We can cross another one off the list. We got a few year old midsized Japanese SUV. It is several years old but with just over 60K on the odometer it should serve us well for years to come. We now have a big, heavy vehicle with a lot of cargo room which is pretty awesome. It is real strait except a bit of crunch on the front bumper. Best of all we paid CASH. Well actually we paid with a check but you get the idea.
That was our big push for the year so now we can get going on moving from an OK money place to a good money place. Now we are going to push hard at paying off my student loan (the interest rate is low enough that it hasn't been a huge concern) and be entirely debt free. After that we can start saving for a down payment on a house.
I realized something over the last few days. When it comes to money decisions tend to compound upon themselves. I am not talking in a formal sense of either earning or paying compound interest though that happens also. For some reason or another it just seems to work out that good brings better and bad brings worse.
For example lets look at a good money situation. Jim lives below his means. Since he lives below his means it is easy to slowly accumulate various preps and still save money. Jim eventually puts away a nice emergency fund. Since Jim has money he can plan in advance to shop good deals in the off season and buy in bulk. Now those things like sudden car repairs aren't an issue. He can usually just do it out of the normal surplus but if need be takes the money from the emergency fund then puts it back promptly. Since Jim is getting good deals on stuff and buying in bulk he is saving even more money. When his job slows down he is able to have the emergency fund supplement unemployment and thus be OK. Jim is able to buy a nice little piece of land with some of this money he is saving. Things just keep getting better.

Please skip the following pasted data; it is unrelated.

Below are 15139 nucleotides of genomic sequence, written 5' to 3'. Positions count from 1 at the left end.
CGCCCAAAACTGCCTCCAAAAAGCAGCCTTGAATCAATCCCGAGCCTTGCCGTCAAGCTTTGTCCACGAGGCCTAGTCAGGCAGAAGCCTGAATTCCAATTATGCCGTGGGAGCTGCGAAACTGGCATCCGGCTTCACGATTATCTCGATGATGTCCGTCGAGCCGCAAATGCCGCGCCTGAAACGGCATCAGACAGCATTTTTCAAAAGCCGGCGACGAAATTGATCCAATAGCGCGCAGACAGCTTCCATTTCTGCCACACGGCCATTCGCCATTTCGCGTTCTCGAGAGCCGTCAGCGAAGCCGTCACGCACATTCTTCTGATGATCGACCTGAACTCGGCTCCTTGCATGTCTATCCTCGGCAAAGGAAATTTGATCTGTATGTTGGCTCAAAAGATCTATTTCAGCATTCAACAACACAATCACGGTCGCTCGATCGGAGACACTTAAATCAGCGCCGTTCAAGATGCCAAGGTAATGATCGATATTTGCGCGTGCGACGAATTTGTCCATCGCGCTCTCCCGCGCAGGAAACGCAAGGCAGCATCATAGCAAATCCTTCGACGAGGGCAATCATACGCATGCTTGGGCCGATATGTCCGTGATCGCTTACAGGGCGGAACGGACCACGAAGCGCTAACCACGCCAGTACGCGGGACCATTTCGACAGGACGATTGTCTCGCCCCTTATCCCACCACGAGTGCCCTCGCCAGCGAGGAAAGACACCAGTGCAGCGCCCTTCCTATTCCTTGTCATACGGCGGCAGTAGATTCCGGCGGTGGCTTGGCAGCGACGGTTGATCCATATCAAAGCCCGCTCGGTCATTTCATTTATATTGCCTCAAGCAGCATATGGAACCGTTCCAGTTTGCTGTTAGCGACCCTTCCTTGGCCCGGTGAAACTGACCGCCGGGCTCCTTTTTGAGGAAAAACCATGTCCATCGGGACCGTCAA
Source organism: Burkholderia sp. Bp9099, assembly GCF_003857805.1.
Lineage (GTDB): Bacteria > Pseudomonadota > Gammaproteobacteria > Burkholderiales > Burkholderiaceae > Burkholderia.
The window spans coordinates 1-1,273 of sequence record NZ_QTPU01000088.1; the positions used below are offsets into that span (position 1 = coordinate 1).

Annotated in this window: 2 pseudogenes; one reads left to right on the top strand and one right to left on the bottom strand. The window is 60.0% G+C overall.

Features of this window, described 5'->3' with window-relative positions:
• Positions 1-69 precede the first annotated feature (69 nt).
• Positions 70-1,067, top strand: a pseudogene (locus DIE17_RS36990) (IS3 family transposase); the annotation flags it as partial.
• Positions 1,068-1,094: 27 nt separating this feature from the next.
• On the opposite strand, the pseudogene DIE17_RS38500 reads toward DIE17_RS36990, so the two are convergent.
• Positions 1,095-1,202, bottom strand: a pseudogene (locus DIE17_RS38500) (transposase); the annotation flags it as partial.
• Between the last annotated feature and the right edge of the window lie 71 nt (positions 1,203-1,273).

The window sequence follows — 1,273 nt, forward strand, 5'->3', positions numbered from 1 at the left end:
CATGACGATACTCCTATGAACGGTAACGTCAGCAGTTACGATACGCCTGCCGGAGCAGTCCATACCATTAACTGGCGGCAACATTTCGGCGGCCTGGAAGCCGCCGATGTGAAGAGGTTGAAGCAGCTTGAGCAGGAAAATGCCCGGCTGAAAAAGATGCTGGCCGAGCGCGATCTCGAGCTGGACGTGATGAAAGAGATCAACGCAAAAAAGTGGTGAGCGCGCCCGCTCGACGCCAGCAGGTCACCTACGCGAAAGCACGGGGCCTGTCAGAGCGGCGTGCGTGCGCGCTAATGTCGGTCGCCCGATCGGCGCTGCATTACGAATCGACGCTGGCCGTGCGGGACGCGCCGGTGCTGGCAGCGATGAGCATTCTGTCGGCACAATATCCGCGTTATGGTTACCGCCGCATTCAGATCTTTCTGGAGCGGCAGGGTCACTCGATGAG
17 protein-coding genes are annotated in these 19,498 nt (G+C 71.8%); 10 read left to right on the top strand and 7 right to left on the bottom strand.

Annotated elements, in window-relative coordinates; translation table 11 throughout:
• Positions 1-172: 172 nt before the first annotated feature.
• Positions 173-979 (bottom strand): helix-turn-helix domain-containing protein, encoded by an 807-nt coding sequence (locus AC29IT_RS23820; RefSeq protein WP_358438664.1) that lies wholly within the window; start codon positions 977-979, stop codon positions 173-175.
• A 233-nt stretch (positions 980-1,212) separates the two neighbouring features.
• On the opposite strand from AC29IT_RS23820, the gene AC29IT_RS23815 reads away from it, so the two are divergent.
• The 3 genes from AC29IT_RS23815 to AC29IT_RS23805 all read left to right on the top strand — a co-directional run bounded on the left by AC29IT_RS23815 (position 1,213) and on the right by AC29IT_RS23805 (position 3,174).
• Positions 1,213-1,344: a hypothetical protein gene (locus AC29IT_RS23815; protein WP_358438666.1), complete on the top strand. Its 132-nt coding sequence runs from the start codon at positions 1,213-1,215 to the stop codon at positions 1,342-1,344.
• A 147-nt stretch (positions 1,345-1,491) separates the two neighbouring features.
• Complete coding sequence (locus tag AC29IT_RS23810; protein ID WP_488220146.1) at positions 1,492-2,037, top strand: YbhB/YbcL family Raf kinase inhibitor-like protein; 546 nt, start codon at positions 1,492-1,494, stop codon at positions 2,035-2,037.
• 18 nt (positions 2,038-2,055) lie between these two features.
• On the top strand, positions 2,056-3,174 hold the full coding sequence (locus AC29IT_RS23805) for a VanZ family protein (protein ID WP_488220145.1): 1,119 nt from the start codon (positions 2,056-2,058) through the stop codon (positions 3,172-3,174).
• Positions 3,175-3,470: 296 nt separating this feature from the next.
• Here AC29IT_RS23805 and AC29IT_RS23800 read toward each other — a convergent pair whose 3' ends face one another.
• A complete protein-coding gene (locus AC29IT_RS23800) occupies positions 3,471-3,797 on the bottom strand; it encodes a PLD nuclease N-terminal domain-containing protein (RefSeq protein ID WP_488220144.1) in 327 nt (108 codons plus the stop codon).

Bob lives right up to the very limit of his means. Since he spends almost every dime that comes in it is very difficult to do more than pick up a couple cans of food or a box of shells for his deer rifle now and then. Bob is so worried about how to pay for a gallon of milk on the 29th of the month that buying things in advance of genuine need is almost a laughable concept. When Bob sees a good deal he is rarely able to take advantage of it due to lack of funds anyway. The closest thing to a savings plan Bob has is the change jar on the dresser. When the car breaks he has to make payments to the shop or put it on a credit card which makes his tight paycheck to paycheck lifestyle even tighter. When work slows down things become downright ugly. Unemployment doesn't come close to paying the bills and the change jar was good for about a tank of gas. Bob sells a couple things he really likes as well as getting behind on some bills and running up debt till normal checks start coming again. Things just kept getting worse for Bob. Every little thing that happens puts him another step backwards. In the best of times he is just treading water. Bob gets stuff on credit because there is no way he could pay cash. Those purchases are a mortgage on his future work so now he is left with even less money and the same needs.
You might be thinking that Bob's story hits a bit close to home. I urge you to not despair or give up or fall into the "everyone lives like this" trap. Personally I drank the Dave Ramsey cool aid . It may not work for everyone but it seems to be working well for us. Feel free to get a big plastic cup of the stuff or not.
Are you compounding awesomeness or failure?
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